Park and ride?: The unused site by the Shotover Bridge


The last time Greg Thompson had a ‘light bulb moment’, it turned into a multi-million-dollar
roading project that fixed the dangerous Tucker Beach Road-State Highway 6 intersection.

Now the energetic Quail Rise resident’s made a submission to Queenstown council’s 10-year plan on his latest idea — a park-and-ride site near the same intersection.

Thompson says the slip road project resulted in a site just to the north of the Shotover Bridge that he believes would be ideal as a small park-and-ride area.

Already being used informally as a car park, the ‘‘neglected and unused’’ area has a bus shelter and space for up to 50 vehicles.

Vitally, the site’s doesn’t have residential neighbours, Thompson says.

‘‘Every time the council tries to do a park-and-ride, nobody wants to have it near their place.’’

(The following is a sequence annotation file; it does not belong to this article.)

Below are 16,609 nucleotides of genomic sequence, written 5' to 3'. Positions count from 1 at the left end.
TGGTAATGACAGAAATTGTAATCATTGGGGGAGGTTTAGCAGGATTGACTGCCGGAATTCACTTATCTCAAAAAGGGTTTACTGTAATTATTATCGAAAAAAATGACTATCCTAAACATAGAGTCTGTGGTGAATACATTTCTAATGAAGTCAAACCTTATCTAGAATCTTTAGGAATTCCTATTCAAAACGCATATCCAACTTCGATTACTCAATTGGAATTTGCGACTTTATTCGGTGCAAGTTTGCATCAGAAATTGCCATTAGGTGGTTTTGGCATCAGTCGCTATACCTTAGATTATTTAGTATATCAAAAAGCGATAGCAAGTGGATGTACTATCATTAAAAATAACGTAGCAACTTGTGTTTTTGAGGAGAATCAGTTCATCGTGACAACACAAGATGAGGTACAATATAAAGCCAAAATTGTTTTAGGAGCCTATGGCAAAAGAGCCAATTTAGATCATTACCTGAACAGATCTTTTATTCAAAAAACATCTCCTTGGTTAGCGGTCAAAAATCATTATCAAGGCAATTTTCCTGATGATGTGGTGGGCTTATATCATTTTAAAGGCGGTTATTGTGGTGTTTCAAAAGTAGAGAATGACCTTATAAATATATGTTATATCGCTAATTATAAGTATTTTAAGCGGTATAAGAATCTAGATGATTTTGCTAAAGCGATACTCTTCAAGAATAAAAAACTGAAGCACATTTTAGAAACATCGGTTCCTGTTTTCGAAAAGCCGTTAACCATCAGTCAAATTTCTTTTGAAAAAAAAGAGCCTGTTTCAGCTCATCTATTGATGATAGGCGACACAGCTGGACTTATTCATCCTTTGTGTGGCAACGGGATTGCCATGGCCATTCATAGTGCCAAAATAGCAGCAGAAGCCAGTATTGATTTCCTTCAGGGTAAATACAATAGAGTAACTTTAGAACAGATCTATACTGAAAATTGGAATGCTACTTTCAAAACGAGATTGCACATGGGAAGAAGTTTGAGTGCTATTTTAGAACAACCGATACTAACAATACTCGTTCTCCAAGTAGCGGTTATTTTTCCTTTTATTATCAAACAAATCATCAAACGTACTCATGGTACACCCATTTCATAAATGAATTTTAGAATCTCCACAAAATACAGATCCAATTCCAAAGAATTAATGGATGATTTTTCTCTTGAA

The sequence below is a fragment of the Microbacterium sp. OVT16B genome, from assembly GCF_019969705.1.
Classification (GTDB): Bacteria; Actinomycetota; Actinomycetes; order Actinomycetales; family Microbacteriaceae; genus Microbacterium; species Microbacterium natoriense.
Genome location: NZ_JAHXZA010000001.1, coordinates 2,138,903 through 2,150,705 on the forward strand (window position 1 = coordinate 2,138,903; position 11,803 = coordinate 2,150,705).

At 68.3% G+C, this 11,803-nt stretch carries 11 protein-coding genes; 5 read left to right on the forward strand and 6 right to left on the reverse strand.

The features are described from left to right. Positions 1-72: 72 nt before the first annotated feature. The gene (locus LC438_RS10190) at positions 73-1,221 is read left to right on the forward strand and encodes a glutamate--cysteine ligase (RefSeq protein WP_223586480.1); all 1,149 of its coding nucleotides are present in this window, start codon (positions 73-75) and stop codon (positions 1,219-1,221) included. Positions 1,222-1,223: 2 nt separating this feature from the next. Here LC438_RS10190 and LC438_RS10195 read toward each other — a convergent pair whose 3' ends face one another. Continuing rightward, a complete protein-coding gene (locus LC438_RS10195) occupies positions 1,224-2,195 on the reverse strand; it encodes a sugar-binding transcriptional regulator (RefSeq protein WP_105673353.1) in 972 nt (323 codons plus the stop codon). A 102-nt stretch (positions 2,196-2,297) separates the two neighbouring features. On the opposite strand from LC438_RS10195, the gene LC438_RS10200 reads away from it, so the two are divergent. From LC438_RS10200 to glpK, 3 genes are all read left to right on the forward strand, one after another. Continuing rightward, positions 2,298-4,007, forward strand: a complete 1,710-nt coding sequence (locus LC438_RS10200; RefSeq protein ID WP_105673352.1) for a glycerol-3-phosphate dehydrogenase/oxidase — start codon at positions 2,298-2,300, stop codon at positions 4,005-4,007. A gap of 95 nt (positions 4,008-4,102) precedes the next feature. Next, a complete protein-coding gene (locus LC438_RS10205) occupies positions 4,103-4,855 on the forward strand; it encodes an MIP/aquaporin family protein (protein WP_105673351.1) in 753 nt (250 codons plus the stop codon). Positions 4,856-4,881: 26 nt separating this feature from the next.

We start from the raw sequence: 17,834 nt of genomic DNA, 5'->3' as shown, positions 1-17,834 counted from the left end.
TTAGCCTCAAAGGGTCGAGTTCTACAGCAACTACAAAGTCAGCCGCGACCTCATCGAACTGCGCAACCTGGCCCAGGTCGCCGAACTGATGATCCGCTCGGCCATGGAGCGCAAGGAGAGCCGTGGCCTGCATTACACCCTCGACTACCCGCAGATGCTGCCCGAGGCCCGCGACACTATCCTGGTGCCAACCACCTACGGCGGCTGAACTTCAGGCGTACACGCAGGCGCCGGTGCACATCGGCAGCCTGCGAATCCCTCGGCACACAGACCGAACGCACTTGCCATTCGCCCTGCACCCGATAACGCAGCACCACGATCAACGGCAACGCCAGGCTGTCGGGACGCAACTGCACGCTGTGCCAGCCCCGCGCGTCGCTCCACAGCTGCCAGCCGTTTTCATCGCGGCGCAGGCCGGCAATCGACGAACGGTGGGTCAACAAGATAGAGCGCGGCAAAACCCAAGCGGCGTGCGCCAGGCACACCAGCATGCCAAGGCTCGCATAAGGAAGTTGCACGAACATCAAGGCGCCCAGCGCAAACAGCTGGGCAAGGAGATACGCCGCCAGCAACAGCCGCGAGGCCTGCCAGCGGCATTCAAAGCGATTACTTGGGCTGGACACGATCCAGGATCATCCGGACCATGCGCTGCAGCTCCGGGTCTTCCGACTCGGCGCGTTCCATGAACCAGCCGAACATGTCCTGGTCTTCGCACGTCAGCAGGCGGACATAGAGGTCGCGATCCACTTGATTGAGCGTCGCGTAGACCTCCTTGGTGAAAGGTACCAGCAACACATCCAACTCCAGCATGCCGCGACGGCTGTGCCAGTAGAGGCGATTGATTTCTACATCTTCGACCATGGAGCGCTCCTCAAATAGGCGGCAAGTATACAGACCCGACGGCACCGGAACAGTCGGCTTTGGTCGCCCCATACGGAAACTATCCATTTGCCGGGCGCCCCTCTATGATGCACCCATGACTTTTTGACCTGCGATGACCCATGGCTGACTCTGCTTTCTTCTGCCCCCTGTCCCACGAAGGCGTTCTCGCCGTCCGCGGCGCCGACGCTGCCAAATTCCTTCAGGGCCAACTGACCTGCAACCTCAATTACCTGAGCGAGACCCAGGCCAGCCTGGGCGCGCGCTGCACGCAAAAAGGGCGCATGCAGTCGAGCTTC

Council spokesman Jack Barlow says it welcomes ideas for improving connections to public transport, but the site proposed by Thompson, and another on Spence Road on the other side of the river, have been ruled out be cause they’re ‘‘within a congested area’’.

‘‘Driving to an area that’s already subject to heavy congestion defeats the purpose.’’

A recent study of park-and-ride options across the Whakatipu Basin found there isn’t a strong case ‘‘any closer than east of Ladies Mile’’, Barlow says.

A park-and-ride facility would have to pick up regional traffic before it entered congested areas, and needs several hundred spaces to be viable, he says.

In 2014, Thompson started a lobbying campaign for a slip road at the intersection with a letter to NZ Transport Agency and an article in Mountain Scene.

The $6.4 million project was opened two years ago.